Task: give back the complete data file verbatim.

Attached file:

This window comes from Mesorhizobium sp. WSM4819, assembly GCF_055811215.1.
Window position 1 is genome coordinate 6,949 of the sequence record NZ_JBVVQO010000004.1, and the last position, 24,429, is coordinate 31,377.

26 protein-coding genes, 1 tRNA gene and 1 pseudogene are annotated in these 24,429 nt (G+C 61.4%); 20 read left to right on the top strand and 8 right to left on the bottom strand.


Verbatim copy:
This window comes from Mesorhizobium sp. WSM4819, assembly GCF_055811215.1.
Window position 1 is genome coordinate 6,949 of the sequence record NZ_JBVVQO010000004.1, and the last position, 24,429, is coordinate 31,377.

26 protein-coding genes, 1 tRNA gene and 1 pseudogene are annotated in these 24,429 nt (G+C 61.4%); 20 read left to right on the top strand and 8 right to left on the bottom strand.